Like most Canadian teenagers, Aqsa Parvez just wanted to grow up her own way, hanging out with her friends, dressing like them and pushing her curfew. Her tragic death this week, allegedly at her father's hands in the family home in Mississauga, has shocked our community to the core, and has also highlighted the cross-generational and cross-cultural pressures that many families face.
But whatever the facts, Aqsa's friends believe that a culture clash was playing itself out in the Parvez family before her death, which contributed to the other, inevitable strains that any immigrant family faces. The family came from Pakistan, and the parents are religious.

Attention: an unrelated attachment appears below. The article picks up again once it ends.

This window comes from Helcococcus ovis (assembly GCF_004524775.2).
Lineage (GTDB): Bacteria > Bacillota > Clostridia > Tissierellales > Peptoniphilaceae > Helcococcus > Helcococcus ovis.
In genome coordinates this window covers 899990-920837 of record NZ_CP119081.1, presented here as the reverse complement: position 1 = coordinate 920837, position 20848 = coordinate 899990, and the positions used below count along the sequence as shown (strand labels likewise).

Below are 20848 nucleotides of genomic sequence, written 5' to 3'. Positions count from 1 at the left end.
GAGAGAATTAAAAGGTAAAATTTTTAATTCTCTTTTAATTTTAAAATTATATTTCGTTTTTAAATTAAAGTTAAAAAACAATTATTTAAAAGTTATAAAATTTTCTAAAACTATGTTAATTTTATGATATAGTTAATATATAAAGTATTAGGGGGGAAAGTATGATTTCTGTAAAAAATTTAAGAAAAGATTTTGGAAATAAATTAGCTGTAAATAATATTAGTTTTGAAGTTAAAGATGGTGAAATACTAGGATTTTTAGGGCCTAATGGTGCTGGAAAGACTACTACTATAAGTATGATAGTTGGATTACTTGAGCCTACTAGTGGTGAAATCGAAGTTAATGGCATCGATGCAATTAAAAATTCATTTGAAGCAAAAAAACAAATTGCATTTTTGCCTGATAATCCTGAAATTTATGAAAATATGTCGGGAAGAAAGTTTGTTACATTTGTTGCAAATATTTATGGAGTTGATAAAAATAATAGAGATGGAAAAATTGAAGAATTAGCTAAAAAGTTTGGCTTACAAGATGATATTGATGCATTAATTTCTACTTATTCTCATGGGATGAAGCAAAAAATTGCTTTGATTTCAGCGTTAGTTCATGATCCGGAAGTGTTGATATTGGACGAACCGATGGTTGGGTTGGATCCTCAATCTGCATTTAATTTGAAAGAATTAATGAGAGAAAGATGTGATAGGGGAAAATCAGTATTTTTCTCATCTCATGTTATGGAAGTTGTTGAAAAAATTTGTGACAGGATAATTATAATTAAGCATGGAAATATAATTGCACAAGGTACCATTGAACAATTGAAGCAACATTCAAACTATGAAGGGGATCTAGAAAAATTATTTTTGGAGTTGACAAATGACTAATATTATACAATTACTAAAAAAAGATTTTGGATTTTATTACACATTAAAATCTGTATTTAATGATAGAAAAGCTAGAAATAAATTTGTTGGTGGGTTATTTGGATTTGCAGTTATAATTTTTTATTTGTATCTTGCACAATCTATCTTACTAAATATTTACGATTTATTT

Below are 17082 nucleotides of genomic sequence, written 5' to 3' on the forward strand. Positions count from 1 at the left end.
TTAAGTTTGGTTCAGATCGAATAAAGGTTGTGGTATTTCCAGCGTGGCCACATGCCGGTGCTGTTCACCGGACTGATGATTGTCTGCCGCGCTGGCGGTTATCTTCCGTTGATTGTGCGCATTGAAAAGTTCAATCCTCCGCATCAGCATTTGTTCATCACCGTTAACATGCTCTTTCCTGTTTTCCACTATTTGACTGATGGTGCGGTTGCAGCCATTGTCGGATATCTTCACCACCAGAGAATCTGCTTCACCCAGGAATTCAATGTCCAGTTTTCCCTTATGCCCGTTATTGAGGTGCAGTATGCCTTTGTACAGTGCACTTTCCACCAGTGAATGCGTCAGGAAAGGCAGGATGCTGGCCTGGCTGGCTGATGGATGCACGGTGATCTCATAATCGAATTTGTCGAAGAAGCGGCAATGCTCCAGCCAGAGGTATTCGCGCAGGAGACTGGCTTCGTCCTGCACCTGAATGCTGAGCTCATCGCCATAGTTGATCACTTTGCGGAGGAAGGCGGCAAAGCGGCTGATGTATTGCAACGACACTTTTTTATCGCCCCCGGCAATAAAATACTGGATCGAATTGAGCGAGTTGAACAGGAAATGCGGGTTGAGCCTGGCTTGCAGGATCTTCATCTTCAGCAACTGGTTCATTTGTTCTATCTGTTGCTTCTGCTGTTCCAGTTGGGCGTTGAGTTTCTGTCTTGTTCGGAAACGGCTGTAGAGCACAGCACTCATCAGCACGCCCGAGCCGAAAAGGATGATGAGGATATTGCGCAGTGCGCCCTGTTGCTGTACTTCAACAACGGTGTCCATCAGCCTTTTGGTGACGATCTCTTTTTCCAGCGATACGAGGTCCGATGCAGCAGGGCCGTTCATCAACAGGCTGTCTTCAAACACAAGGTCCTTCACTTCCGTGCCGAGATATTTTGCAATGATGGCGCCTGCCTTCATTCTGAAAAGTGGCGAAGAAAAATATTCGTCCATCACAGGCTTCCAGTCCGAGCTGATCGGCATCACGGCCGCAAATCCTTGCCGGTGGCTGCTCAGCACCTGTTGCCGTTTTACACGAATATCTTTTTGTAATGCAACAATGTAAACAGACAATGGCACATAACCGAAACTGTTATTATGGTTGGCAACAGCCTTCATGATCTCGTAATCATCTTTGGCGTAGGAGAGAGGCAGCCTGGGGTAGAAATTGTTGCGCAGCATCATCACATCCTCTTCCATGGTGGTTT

Reacting to that perception, thoughtful community figures such as Atiya Ahsan of the Canadian Council of Muslim Women have been quick to urge Muslim parents to take an understanding approach to their teenage children, to focus on the core values of their faith and not to obsess over a piece of clothing.
"If you know that your girl is good and she practises her faith ... then for heaven's sakes, you know, let the girl have a chance," she says. That would be good advice for any family.